kachelofen or masonry heaters anyone?

kachelofen or masonry heaters anyone?

PostBy: kozel On: Sat Oct 04, 2008 11:14 am

I have a son in Colorado and he is interested in an alternate heat source. I think anthracite is pretty much out of the question. Does anyone here have any experience with this type of stove? Sometimes they are called Russian Stoves or Finnish Stoves or German tile stoves. They can be masonry, ceramic tile or soapstone. The intent is not to have a constant fire burning but 1 to 2 very hot fires per day.


http://www.kachelofen-usa.com/whatis.htm
This link is broken, either the page no longer exists or there is some other issue like a typo.

http://chimneykeepers.com/masonheater.html
http://www.ceramicstoday.com/articles/kachelofen.htm
kozel
 
Stove/Furnace Make: Harman & Crane
Stove/Furnace Model: Mark I & 404

Re: kachelofen or masonry heaters anyone?

PostBy: Adamiscold On: Mon Oct 06, 2008 9:00 am

I have no experience with them but we did talk a little about it towards the bottom of this thread Cost Of A Cord Of Wood.
Adamiscold
 
Stove/Furnace Make: Chubby Sr. Old School

Re: kachelofen or masonry heaters anyone?

PostBy: charlie On: Mon Oct 06, 2008 7:51 pm

Yes, I have a soapstone stove. 6000 pounds worth, and it is fantastic. Mine has a bake oven in it as well, though rather than fire it, I often use the residual heat from the main firebox to be my slow-cooker. I fire it once or twice a day, depending on the weather. How much I fire it also depends on the weather... between 30 and 60 pounds, but also depends on the type of wood I'm burning. Dry wood is absolutely imperative. More firing or more wood is wasteful and ineffective. Burn it hot and fast and shut it down. I can fire it hot at night and in the morning, the soapstone in places will still be too hot to lean against. I use maybe 6 crumpled pages of newspaper, under a criss-crossed stack of wood, light a match, and within a minute, it's fully a-blaze.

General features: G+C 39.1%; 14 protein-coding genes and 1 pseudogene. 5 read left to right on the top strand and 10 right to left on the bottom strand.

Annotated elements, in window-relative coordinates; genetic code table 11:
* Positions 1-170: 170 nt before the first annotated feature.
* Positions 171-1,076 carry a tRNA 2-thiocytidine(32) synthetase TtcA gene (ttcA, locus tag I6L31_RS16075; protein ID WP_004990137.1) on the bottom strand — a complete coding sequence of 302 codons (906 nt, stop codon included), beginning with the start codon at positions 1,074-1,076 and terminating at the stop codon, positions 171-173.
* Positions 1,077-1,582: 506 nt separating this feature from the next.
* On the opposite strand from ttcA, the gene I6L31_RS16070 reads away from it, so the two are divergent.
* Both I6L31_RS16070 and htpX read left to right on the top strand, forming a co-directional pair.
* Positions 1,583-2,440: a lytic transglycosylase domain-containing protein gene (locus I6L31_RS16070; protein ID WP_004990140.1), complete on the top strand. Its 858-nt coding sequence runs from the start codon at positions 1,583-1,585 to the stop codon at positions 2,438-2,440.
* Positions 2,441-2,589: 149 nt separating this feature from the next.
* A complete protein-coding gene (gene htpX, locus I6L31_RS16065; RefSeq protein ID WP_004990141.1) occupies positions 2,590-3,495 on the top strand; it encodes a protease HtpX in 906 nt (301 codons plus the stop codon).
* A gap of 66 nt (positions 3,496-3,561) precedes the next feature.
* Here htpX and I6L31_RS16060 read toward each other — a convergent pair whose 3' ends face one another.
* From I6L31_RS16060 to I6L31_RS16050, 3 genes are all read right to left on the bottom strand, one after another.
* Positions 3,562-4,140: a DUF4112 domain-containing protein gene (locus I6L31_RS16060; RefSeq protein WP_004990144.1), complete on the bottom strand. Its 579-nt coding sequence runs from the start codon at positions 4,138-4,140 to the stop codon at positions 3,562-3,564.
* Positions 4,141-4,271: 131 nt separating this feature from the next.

My ONLY regret with it is that I didn't have them put some piping through it that I could join onto my boiler system to carry that heat into other parts of the house.

http://www.warmstone.com
charlie
 
Stove/Furnace Make: Prill and Tulikivi
Stove/Furnace Model: 200 BF and TTU 2700


Re: kachelofen or masonry heaters anyone?

PostBy: envisage On: Tue Oct 07, 2008 12:35 pm

I continue to learn so much about this "lost" technology as a result of being a member of this wonderful forum. I would love to convert my 2 fireplaces!!! :-)
envisage
 
Hand Fed Coal Boiler: Werner Foundry 350a
Hand Fed Coal Stove: Warm Morning 400, Fire Boss Wood/Coal Hyrbrid
Coal Size/Type: Buckwheat, Pea, Chestnut and Stove

Re: kachelofen or masonry heaters anyone?

PostBy: arcticcatmatt On: Tue Oct 21, 2008 10:24 am

Adamiscold wrote:I have no experience with them but we did talk a little about it towards the bottom of this thread Cost Of A Cord Of Wood.


Hey thats my post :D

I love the thing. I had a chimney cleaner come yesterday and he rant and raved about it, so did my house inspector when I bought the house. The locals said "You bought the house with that russian fireplace, your going to love that thing.".

The only thing mine needs to improve it is door vents and more clean out ports. These stoves are amazing.